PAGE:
I like ethical fashion and I like business. I like earning money while working on projects that make sense. Working for people who have respect for people and the planet at the heart of their project. So when I walk the aisles of the IMPACT show in Who’s Next, I ask the ethical creators : Do you make a living out of your business? Does your margin allow you to join a distribution network (which takes at least 60% margin)?
Because having a great product is not enough, you also have to be profitable. Many young ethical brands are not yet profitable, often they have just launched.. The difficulty for many designers is to divide their time between production and promotion. Concentration on production is essential: without a quality product there is no sale.
But to sell you must also be visible and for that do communication, social networks, commercial development, media… and all these are time-consuming activities
Being profitable goes along with selling more, and therefore going through a distribution network. While ethical brands are fighting for a fair price, by voluntarily reducing their margins, the distribution network keeps its sales margins at around -60, -70% or even more.
I also went for a walk on the side of the classic aisles of fashion salon Who’s Next. There, they were making business, the clothes sold 50 euros in stores, are sold for 15 euros to distributors. That is to say a margin of 70%, the famous point 3. And if the brands are able to sell to retailers at this price, it is because with this price they still make enough margin to be profitable. C’est donc souvent un produit, dont le coût a été minimisé au détriment des ouvriers pour pouvoir multiplier par 7 ou plus le prix une fois sortie d’usine. To reach this profitablity , it is most often the product cost that has been minimized to the detreminent of workers. The whole process make it possible to multiply by 7 or more its price once it leaves the factory.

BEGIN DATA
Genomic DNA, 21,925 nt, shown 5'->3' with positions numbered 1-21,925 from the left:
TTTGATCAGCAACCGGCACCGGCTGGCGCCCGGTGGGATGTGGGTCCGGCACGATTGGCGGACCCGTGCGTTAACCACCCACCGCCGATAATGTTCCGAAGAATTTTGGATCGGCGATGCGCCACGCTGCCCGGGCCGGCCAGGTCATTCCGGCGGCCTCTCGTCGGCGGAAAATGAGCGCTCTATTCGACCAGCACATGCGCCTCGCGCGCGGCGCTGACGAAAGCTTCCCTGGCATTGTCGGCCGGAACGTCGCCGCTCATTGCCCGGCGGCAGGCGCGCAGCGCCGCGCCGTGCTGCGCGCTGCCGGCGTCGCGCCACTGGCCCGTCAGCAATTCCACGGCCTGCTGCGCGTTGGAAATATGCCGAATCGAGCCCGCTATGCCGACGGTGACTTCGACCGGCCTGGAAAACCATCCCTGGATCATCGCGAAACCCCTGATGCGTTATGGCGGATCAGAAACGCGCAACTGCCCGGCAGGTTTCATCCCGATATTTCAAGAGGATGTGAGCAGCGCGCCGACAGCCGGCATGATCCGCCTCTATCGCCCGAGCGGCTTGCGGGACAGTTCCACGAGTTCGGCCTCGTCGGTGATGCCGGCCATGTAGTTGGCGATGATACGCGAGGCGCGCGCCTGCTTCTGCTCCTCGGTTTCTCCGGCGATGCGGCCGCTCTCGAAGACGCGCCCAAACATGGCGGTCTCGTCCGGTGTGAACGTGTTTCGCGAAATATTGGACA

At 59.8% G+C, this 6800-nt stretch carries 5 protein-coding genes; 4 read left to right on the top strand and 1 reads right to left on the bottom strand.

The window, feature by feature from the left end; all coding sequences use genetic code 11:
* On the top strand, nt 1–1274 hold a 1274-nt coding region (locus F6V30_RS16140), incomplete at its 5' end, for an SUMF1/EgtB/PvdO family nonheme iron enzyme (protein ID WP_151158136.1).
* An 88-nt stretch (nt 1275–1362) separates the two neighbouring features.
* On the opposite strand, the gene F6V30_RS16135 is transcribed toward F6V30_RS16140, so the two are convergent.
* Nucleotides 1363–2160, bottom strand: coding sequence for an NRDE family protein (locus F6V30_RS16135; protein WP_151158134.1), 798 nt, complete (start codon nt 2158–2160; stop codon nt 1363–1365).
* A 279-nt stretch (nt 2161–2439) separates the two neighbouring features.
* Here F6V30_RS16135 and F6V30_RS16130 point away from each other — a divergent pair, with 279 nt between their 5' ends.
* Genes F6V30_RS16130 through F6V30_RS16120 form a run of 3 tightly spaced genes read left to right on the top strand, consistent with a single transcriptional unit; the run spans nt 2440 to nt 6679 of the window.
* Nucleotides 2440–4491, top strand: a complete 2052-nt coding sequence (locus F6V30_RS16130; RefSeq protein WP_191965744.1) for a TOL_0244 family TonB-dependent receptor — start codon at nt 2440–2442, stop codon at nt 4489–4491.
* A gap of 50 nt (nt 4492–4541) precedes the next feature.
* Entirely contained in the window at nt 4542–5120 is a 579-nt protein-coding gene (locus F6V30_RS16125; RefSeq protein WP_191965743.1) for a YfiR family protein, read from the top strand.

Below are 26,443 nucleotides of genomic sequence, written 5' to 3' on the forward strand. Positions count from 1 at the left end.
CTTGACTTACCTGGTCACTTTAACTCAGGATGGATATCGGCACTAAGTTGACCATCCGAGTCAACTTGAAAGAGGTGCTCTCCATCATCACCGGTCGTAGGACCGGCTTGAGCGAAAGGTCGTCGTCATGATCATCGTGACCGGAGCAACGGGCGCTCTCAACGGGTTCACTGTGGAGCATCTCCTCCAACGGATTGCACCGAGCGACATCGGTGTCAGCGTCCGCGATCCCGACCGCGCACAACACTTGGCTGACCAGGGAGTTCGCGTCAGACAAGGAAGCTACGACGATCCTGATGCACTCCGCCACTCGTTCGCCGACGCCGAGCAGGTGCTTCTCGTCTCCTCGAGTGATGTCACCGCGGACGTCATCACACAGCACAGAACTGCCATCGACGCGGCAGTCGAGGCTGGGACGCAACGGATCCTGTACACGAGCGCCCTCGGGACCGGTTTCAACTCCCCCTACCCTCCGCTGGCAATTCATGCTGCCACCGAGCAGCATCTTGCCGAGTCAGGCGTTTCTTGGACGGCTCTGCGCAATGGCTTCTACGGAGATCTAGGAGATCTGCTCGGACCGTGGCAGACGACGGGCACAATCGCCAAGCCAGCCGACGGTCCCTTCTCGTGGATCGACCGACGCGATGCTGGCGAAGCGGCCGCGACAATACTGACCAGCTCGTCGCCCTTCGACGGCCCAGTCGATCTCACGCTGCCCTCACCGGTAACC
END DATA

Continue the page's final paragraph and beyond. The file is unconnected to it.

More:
To be entirely consistent in their ethical approach, many fair trade brands choose not to artificially “raise” their price. They choose to offer a “fair” price which goes along with being their own online distributor.
This is the case of the sustainable jeans brand in recycled fiber GreenLion. When its creator told me his sustainable pair of jean was 89 euros, I was necessarily surprised.
How to make a profit with this price when you know the value of a fair price? The answer is therefore always the same: selling directly via your own site with all the energy that it requires, but staying true to your values.
It is difficult to both create an alternative to traditional fashion and getting into the classic system at the same time. The same classic system that caused the race for low prices and the ever-lower paid workers.
Other brands choose to produce locally, ethically, and sustainably and yet include the distributor margin immediately in the final sale price. These brands consider that the work of the store must be remunerated at its fair value and this is how their development goes.
Setting the selling price is often a headache for young creators, there is no magical formula.
My only advice remains to exchange with other designers who have been through this experience, to get feedback from each of them to choose well. And for that there is a miracle recipe, being in network with other designers.
This article is translated from French where I quote French ethical fashion network, such as SloWeAre and French Fashion Union
I don’t know many of other worldwide, but they are easily reachable though facebook like the Ethical Fashion designers and supporters group.